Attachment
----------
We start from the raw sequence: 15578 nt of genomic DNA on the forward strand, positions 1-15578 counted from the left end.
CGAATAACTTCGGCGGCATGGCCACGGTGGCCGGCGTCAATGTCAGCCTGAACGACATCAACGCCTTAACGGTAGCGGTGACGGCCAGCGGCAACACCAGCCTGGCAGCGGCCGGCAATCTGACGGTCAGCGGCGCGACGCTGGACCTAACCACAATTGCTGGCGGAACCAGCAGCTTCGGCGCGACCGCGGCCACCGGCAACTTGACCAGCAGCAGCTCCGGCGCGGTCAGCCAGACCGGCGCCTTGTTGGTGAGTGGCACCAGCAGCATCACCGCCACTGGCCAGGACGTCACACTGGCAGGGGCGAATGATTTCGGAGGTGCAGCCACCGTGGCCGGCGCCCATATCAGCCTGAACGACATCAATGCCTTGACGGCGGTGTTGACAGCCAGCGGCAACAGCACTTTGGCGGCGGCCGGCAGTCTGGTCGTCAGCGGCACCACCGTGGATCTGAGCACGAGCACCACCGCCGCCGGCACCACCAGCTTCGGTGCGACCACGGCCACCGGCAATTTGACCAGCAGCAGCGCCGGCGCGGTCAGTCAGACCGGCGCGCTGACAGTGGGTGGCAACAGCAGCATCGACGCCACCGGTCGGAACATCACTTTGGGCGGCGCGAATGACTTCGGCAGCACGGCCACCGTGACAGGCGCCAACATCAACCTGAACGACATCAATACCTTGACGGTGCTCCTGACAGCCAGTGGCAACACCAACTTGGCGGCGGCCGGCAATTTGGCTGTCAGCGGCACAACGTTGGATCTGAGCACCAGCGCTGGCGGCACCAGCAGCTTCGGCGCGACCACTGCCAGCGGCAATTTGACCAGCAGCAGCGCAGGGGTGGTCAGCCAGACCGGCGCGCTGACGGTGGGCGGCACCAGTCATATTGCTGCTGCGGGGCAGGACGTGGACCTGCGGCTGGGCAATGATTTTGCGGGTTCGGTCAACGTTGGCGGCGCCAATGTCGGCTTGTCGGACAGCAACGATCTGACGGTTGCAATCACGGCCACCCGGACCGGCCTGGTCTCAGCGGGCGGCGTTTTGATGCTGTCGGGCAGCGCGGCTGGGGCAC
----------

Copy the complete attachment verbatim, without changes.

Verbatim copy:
We start from the raw sequence: 15578 nt of genomic DNA on the forward strand, positions 1-15578 counted from the left end.
CGAATAACTTCGGCGGCATGGCCACGGTGGCCGGCGTCAATGTCAGCCTGAACGACATCAACGCCTTAACGGTAGCGGTGACGGCCAGCGGCAACACCAGCCTGGCAGCGGCCGGCAATCTGACGGTCAGCGGCGCGACGCTGGACCTAACCACAATTGCTGGCGGAACCAGCAGCTTCGGCGCGACCGCGGCCACCGGCAACTTGACCAGCAGCAGCTCCGGCGCGGTCAGCCAGACCGGCGCCTTGTTGGTGAGTGGCACCAGCAGCATCACCGCCACTGGCCAGGACGTCACACTGGCAGGGGCGAATGATTTCGGAGGTGCAGCCACCGTGGCCGGCGCCCATATCAGCCTGAACGACATCAATGCCTTGACGGCGGTGTTGACAGCCAGCGGCAACAGCACTTTGGCGGCGGCCGGCAGTCTGGTCGTCAGCGGCACCACCGTGGATCTGAGCACGAGCACCACCGCCGCCGGCACCACCAGCTTCGGTGCGACCACGGCCACCGGCAATTTGACCAGCAGCAGCGCCGGCGCGGTCAGTCAGACCGGCGCGCTGACAGTGGGTGGCAACAGCAGCATCGACGCCACCGGTCGGAACATCACTTTGGGCGGCGCGAATGACTTCGGCAGCACGGCCACCGTGACAGGCGCCAACATCAACCTGAACGACATCAATACCTTGACGGTGCTCCTGACAGCCAGTGGCAACACCAACTTGGCGGCGGCCGGCAATTTGGCTGTCAGCGGCACAACGTTGGATCTGAGCACCAGCGCTGGCGGCACCAGCAGCTTCGGCGCGACCACTGCCAGCGGCAATTTGACCAGCAGCAGCGCAGGGGTGGTCAGCCAGACCGGCGCGCTGACGGTGGGCGGCACCAGTCATATTGCTGCTGCGGGGCAGGACGTGGACCTGCGGCTGGGCAATGATTTTGCGGGTTCGGTCAACGTTGGCGGCGCCAATGTCGGCTTGTCGGACAGCAACGATCTGACGGTTGCAATCACGGCCACCCGGACCGGCCTGGTCTCAGCGGGCGGCGTTTTGATGCTGTCGGGCAGCGCGGCTGGGGCAC